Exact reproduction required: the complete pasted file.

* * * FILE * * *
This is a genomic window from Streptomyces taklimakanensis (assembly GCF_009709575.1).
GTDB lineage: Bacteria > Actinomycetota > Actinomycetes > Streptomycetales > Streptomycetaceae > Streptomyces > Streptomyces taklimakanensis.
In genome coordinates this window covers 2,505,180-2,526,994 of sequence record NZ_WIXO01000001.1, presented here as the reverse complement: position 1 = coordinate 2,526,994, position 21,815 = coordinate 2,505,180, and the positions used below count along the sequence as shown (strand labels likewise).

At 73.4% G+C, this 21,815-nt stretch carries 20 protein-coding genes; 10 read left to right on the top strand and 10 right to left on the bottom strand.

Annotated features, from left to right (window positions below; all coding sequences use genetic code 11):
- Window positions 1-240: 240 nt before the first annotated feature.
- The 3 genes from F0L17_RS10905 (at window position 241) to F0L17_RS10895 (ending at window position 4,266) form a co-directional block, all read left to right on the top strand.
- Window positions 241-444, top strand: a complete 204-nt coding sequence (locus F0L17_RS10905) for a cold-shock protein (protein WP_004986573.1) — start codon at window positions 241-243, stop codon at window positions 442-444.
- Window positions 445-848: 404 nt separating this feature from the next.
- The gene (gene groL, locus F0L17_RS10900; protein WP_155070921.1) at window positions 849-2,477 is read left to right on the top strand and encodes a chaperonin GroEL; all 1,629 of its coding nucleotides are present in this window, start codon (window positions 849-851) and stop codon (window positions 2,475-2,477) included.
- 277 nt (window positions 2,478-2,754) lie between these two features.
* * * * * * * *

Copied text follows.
This is a genomic window from Streptomyces taklimakanensis (assembly GCF_009709575.1).
GTDB lineage: Bacteria > Actinomycetota > Actinomycetes > Streptomycetales > Streptomycetaceae > Streptomyces > Streptomyces taklimakanensis.
In genome coordinates this window covers 2,505,180-2,526,994 of sequence record NZ_WIXO01000001.1, presented here as the reverse complement: position 1 = coordinate 2,526,994, position 21,815 = coordinate 2,505,180, and the positions used below count along the sequence as shown (strand labels likewise).

At 73.4% G+C, this 21,815-nt stretch carries 20 protein-coding genes; 10 read left to right on the top strand and 10 right to left on the bottom strand.

Annotated features, from left to right (window positions below; all coding sequences use genetic code 11):
- Window positions 1-240: 240 nt before the first annotated feature.
- The 3 genes from F0L17_RS10905 (at window position 241) to F0L17_RS10895 (ending at window position 4,266) form a co-directional block, all read left to right on the top strand.
- Window positions 241-444, top strand: a complete 204-nt coding sequence (locus F0L17_RS10905) for a cold-shock protein (protein WP_004986573.1) — start codon at window positions 241-243, stop codon at window positions 442-444.
- Window positions 445-848: 404 nt separating this feature from the next.
- The gene (gene groL, locus F0L17_RS10900; protein WP_155070921.1) at window positions 849-2,477 is read left to right on the top strand and encodes a chaperonin GroEL; all 1,629 of its coding nucleotides are present in this window, start codon (window positions 849-851) and stop codon (window positions 2,475-2,477) included.
- 277 nt (window positions 2,478-2,754) lie between these two features.